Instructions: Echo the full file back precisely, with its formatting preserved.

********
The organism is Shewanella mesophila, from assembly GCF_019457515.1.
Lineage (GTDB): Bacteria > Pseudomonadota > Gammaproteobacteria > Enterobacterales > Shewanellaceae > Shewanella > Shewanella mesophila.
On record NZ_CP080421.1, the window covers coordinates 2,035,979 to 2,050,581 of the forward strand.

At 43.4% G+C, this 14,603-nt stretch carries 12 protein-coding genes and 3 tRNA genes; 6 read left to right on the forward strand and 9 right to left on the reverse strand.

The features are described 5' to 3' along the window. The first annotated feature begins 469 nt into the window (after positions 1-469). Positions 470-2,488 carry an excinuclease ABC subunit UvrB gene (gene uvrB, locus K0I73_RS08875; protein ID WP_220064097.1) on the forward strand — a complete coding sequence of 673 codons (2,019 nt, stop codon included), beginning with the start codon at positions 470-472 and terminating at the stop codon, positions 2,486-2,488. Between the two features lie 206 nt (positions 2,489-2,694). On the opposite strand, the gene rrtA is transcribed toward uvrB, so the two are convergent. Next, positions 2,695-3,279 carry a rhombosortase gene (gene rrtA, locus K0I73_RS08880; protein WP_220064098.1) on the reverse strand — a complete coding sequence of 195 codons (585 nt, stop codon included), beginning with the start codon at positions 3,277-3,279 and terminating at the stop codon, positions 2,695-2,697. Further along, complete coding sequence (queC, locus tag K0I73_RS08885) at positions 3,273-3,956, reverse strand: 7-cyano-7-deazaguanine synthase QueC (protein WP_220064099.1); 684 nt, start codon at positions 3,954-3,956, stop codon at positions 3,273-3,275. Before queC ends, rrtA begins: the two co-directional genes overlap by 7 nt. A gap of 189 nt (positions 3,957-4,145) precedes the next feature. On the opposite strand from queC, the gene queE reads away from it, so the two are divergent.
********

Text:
The organism is Shewanella mesophila, from assembly GCF_019457515.1.
Lineage (GTDB): Bacteria > Pseudomonadota > Gammaproteobacteria > Enterobacterales > Shewanellaceae > Shewanella > Shewanella mesophila.
On record NZ_CP080421.1, the window covers coordinates 2,035,979 to 2,050,581 of the forward strand.

At 43.4% G+C, this 14,603-nt stretch carries 12 protein-coding genes and 3 tRNA genes; 6 read left to right on the forward strand and 9 right to left on the reverse strand.

The features are described 5' to 3' along the window. The first annotated feature begins 469 nt into the window (after positions 1-469). Positions 470-2,488 carry an excinuclease ABC subunit UvrB gene (gene uvrB, locus K0I73_RS08875; protein ID WP_220064097.1) on the forward strand — a complete coding sequence of 673 codons (2,019 nt, stop codon included), beginning with the start codon at positions 470-472 and terminating at the stop codon, positions 2,486-2,488. Between the two features lie 206 nt (positions 2,489-2,694). On the opposite strand, the gene rrtA is transcribed toward uvrB, so the two are convergent. Next, positions 2,695-3,279 carry a rhombosortase gene (gene rrtA, locus K0I73_RS08880; protein WP_220064098.1) on the reverse strand — a complete coding sequence of 195 codons (585 nt, stop codon included), beginning with the start codon at positions 3,277-3,279 and terminating at the stop codon, positions 2,695-2,697. Further along, complete coding sequence (queC, locus tag K0I73_RS08885) at positions 3,273-3,956, reverse strand: 7-cyano-7-deazaguanine synthase QueC (protein WP_220064099.1); 684 nt, start codon at positions 3,954-3,956, stop codon at positions 3,273-3,275. Before queC ends, rrtA begins: the two co-directional genes overlap by 7 nt. A gap of 189 nt (positions 3,957-4,145) precedes the next feature. On the opposite strand from queC, the gene queE reads away from it, so the two are divergent.